NaNoWriMo: National Novel Writing Month 3


This month, I’m thankful for NaNoWriMo.

NaNo… what?

Those first two syllables might give you a momentary flash back to Mork and Mindy (yep, I’m dating myself – don’t go there). NaNoWriMo is National Novel Writing Month. And I’m grateful, because it’s an adrenaline-packed creative writing jump start. All you need to participate is an idea, and it doesn’t even have to be a good one. It just has to be a place to start.

Wrimos

Wrimos in action at Java Joe’s in Santa Fe, New Mexico.

The month-long goal isn’t about winning National Book Awards either, although I’m sure most of us harbor some secret fantasies in that direction. As founder Chris Baty says in his book, No Plot, No Problem, the goal is to write 50,000 words that “won’t make someone vomit.” Now there’s a goal a girl can live with.

So far this month, I’ve cranked out just over 31,000 words, which means I’m on the downhill side with at least some semblance of confidence that I will, in fact, finish on time and win. Everyone who writes at least 50,000 words is declared a “winner,” and I really like to win.

Strangely enough, winning is going to be easier than I first thought, in part because I’m no longer treating writing as a solitary quest. Usually, I’m sitting in my favorite chair for my appointed creative time in the mornings; or I’m banging away at the computer keyboard trying to meet a client deadline. But now, suddenly, I have writing buddies. Every Wednesday evening and Saturday afternoon, 10 to 15 of us who have been audacious enough to accept the NaNo challenge have been gathering for “Write Ins” at Java Joe’s to alternately inspire and ignore each other, or compete against each other in Word Wars, as we all plod word by word toward our common destination. I’ve won a couple of Word Wars (it’s whoever can write the most words in 15 minutes, and I win when we have an early Word War before the really fast typers and thinkers arrive) and am now the proud owner of inspiring prizes, including a “Grow a Buddha” and a Fliptomania flip book with honeybees and hummingbirds in the “movie.” Yep, that’s motivation enough for me!

This afternoon, we’ll get an extra special treat. Java Joe’s will be closing early, so we won’t meet there. Instead, we’ve been invited to take over the upstairs at Chocolate Maven. We’ll settle in, open our laptops, order our favorite tea, or a cup of hot chocolate, or steaming coffee (off-limits for me), and reward ourselves with tasty pastries. The independent research of thousands of past Wrimos shows that word output is directly proportionate to the intake of caffeine and sugar. After tonight, we’ll either all achieve sugar comas, or we won’t sleep for the entire weekend.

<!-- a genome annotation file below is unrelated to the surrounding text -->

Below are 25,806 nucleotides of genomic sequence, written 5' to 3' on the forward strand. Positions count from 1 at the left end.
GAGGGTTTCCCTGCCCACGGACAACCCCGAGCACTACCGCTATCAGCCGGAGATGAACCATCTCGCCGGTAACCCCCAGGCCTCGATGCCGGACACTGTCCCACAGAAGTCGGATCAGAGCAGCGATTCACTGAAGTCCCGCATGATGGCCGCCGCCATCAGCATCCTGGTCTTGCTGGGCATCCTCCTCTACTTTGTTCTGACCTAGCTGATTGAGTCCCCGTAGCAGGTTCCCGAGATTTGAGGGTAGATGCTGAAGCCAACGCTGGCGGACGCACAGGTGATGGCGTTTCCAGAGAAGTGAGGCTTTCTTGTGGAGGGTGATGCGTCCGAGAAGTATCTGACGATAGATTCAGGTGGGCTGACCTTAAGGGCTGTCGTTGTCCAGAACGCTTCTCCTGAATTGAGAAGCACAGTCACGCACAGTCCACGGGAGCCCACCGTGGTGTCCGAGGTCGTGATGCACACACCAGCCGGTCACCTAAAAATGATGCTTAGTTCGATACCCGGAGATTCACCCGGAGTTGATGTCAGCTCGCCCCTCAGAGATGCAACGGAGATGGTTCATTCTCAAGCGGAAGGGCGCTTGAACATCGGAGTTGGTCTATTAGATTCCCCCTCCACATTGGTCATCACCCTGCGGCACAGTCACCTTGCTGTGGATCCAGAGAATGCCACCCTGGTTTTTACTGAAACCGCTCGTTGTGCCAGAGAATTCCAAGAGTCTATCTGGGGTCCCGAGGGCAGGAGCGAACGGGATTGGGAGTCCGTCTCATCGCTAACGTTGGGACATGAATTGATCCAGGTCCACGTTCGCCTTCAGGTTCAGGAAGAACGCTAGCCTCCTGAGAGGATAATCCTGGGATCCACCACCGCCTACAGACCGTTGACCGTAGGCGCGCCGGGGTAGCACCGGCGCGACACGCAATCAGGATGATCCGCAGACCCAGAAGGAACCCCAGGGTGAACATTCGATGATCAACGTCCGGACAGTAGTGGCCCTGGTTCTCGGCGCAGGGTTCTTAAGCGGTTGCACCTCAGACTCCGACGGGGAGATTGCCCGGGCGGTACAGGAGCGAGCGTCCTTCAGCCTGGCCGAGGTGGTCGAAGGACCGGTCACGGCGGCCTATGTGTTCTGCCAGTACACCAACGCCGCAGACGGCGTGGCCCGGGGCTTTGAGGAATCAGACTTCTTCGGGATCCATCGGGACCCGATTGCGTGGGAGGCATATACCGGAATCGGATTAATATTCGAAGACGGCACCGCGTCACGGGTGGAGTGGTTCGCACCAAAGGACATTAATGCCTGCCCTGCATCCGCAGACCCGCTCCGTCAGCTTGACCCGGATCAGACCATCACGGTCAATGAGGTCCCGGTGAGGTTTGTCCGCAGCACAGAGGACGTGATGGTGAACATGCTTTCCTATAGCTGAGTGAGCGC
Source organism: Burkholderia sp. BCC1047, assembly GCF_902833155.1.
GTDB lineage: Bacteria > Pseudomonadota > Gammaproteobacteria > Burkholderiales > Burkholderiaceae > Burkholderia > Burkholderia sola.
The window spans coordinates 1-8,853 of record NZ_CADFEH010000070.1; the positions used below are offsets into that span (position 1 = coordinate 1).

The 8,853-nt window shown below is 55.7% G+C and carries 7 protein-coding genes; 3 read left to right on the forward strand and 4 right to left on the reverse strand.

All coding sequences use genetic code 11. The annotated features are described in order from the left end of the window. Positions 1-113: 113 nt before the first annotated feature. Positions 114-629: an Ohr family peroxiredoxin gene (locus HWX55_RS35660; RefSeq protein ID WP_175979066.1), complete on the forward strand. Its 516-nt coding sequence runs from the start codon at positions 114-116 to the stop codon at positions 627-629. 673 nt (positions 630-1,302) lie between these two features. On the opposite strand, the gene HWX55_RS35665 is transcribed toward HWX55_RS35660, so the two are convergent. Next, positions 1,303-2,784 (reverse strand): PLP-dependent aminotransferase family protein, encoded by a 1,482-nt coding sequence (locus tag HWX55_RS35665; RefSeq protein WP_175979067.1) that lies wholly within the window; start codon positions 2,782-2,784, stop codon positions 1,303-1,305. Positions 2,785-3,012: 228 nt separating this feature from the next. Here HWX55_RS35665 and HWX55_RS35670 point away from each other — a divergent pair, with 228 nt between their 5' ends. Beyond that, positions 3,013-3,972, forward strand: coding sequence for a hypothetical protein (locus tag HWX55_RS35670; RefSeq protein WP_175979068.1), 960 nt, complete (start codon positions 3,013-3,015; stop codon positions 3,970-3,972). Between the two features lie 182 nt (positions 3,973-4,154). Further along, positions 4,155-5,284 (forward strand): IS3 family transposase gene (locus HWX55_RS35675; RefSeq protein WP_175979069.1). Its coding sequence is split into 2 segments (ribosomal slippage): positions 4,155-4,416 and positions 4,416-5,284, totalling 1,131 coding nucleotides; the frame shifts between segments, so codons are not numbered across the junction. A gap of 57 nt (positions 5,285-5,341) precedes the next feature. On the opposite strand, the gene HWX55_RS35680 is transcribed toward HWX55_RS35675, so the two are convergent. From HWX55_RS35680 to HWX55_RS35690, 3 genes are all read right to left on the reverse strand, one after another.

Thanks, Chris Baty, the whole the NaNoWriMo crew, and my new writing buddies for the creative kick in the pants, and a perfect reason to avoid Black Friday and family dramas. Only 50,000 words? Keep writing fellow Wrimos! We can (almost) see the finish line from here!

Happy Thanksgiving to all!

 


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3 thoughts on “NaNoWriMo: National Novel Writing Month

  • Jennifer

    I bow to your awesomeness in aiccpteng such a challenge. Sometimes, when you get bogged down with an outline it can mean you’re superimposing yourself too much on the characters. When this would happen to me, I’d just put a blank sheet of paper into the typewriter (because yes, I am that freakin’ old) and start asking the characters questions about the story and then just typing whatever came into my head. They can be pretty chatty when you let them. But they also all have big egos and want to be the star of the story, so you kind of have to reign them in. Good luck and mostly, have fun. – Jayne

    • G. Elaine Acker Post author

      Hey, Frank! It’s interesting, because there are lots of famous novels that are just 50,000 words! Here are some notable ones, which of course we use for inspiration!

      The Hitchhiker’s Guide to the Galaxy by Douglas Adams (46,333 words)
      The Notebook by Nicholas Sparks (52,000 words)
      The Red Badge of Courage by Stephen Crane (50,776 words)
      The Great Gatsby by F. Scott Fitzgerald (50,061 words)

      The number of pages depends upon the format of the book, but it’s probably somewhere in the 180-200 range.

      And thank goodness, all that has to happen to “win” is a computer-verified word count, so no one is subjected to purging… yet. We’ll have to see about the whole vomiting thing once I get done with that next assignment, which will be REVISING! 🙂